Unlike U.S. News, moreover, the FT pays no attention at all to incoming student quality in its ranking — another reason why U.S. schools do less well on this list. GMAT and GRE scores and undergraduate grade point averages, all key components of a business school admission decisions — are ignored. So are acceptance rates, which also tend to be lower at many of the best U.S. schools.

Another issue with the FT ranking is that the newspaper fails to reveal the underlying index scores that allow it to crank out the numerical rankings. Those scores show whether a school’s rank is statistically different among other schools ranked nearby. In most rankings, these index scores tend to cluster in close bands and often show that there is no meaningful statistical difference between a school ranked 45th and one ranked 50th. The FT concedes that clustering is a reality and that there are four different groups of schools on its list of the top 100.

The newspaper made some adjustments to this year’s ranking methodology due to COVID. The FT removed any credit for short-term study trips of less than one month. “That reflected both the difficulty of such travel during the pandemic and growing calls to take into account concerns over climate change by reducing carbon emissions,” according to the newspaper “Scores for longer-term placements have also been adjusted in light of these exceptional times and are calculated using a three-year average.”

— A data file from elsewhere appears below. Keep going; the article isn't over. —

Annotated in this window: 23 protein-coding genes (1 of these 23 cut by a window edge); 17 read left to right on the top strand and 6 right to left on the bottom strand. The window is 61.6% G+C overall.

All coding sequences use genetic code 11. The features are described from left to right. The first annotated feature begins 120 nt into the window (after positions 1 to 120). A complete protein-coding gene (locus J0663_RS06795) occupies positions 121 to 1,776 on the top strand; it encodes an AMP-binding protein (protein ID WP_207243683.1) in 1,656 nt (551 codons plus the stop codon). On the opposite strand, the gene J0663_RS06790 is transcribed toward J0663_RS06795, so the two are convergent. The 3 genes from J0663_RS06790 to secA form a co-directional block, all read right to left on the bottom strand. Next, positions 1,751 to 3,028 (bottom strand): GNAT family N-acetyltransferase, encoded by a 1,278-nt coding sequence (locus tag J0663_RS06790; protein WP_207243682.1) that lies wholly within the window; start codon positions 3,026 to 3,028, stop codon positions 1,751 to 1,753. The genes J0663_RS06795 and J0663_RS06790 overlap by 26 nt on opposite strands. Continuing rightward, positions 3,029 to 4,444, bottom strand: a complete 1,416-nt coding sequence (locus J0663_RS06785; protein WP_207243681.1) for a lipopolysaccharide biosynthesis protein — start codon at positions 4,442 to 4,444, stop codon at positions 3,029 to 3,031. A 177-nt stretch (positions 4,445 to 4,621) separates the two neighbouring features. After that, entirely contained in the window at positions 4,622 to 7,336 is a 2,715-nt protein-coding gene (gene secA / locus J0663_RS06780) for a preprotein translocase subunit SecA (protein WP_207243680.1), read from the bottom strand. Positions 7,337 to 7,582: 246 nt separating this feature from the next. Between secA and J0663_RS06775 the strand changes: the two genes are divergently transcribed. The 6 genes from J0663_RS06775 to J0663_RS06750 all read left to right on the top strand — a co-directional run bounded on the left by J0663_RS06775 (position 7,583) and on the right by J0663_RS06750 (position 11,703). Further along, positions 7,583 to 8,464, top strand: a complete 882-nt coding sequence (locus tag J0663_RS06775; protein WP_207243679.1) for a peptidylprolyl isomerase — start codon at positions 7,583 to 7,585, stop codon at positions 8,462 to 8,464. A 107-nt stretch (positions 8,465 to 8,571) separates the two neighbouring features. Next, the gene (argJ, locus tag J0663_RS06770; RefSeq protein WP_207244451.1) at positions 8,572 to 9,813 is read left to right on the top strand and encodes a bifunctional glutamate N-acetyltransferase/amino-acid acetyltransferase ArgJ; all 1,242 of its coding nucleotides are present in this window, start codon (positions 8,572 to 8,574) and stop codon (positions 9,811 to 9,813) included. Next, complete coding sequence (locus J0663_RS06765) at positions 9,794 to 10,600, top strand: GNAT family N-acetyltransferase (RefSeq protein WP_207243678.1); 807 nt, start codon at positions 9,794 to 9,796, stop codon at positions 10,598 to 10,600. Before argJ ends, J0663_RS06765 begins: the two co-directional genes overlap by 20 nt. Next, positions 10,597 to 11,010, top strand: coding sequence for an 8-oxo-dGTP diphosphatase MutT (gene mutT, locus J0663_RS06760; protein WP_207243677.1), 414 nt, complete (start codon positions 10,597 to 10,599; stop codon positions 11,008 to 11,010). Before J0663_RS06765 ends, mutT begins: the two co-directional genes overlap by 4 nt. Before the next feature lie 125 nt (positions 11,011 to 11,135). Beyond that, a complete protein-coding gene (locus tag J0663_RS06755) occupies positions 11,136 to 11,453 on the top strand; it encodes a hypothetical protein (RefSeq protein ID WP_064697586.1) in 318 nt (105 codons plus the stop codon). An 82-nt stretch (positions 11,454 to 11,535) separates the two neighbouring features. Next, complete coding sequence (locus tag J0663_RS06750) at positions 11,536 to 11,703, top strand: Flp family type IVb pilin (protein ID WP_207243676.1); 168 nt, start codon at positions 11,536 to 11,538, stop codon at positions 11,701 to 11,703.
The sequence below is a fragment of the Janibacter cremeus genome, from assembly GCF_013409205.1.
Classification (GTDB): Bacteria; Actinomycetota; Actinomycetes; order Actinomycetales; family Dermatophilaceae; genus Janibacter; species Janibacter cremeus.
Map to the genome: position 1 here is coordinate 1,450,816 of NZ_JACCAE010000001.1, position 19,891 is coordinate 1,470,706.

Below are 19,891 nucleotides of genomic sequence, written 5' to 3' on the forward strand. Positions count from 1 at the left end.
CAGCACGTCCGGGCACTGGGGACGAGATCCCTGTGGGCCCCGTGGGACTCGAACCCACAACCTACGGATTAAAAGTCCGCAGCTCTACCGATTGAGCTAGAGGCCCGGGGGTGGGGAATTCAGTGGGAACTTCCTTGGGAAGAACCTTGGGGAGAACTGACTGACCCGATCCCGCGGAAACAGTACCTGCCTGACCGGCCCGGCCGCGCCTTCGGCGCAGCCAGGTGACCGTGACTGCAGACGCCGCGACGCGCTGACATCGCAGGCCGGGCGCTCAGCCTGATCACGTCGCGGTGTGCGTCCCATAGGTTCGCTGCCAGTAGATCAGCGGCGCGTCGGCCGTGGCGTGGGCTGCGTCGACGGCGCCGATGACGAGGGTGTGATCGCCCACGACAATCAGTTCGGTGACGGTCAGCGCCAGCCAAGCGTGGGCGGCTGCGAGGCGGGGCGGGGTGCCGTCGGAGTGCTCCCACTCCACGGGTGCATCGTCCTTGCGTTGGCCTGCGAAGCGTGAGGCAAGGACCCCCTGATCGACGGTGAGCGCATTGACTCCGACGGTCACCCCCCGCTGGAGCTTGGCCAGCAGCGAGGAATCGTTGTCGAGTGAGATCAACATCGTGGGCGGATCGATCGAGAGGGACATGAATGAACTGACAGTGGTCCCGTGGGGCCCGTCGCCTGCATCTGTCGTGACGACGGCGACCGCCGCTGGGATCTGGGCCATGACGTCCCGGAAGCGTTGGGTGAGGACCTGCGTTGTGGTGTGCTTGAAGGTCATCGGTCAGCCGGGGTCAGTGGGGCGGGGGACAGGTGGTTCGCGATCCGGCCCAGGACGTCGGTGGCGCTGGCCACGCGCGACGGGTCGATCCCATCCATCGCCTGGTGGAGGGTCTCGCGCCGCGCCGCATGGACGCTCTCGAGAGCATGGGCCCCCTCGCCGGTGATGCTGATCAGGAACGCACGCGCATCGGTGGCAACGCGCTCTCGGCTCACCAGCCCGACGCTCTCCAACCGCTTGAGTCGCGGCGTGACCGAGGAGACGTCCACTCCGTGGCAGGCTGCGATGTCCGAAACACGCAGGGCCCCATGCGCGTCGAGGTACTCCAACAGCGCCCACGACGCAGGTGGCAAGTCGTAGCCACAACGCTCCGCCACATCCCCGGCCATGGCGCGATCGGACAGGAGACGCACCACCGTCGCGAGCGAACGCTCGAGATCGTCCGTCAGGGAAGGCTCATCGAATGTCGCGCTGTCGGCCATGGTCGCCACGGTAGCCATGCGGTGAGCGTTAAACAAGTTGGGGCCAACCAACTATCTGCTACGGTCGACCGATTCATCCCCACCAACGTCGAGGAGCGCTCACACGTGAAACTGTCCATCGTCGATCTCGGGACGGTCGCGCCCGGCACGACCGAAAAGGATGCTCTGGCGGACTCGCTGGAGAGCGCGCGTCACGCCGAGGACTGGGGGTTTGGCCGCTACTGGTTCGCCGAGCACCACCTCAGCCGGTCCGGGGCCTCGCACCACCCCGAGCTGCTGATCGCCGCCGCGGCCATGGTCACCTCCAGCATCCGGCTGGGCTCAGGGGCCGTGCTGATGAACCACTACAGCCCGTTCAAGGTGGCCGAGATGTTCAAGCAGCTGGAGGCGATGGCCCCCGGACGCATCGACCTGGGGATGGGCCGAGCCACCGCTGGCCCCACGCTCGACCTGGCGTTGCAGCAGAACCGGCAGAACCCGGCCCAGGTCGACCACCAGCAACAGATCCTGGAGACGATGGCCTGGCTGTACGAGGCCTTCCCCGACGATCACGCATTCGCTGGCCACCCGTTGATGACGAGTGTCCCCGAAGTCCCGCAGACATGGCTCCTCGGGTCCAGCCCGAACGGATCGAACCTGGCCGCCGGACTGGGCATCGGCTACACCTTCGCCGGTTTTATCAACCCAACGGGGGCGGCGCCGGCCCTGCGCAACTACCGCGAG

In a footnote, the newspaper points out that “some 202 points separate the top programme, at Insead, from the school ranked 100. The schools are divided into four tiers. Business schools in tiers l and ll score above the average for the cohort, and tiers lll and lV are below it. The difference in scores between schools ranked consecutively is greater within tiers l and lV than in tiers ll and lll. Tier l includes 14 schools from INSEAD to National University of Singapore Business School. Tier ll includes schools from Cornell University: Johnson, ranked 15, to Babson College: Olin in 46nd position. Tier lll, headed by Pennsylvania State University: Smeal, spans schools ranked 47 to 82. Tier lV includes schools from Wisconsin School of Business in 83th place to Queen’s University: Smith at 100.” Just how close is unknown because the FT won’t publish the index numbers for each school.

Questions about this article? Email us or leave a comment below.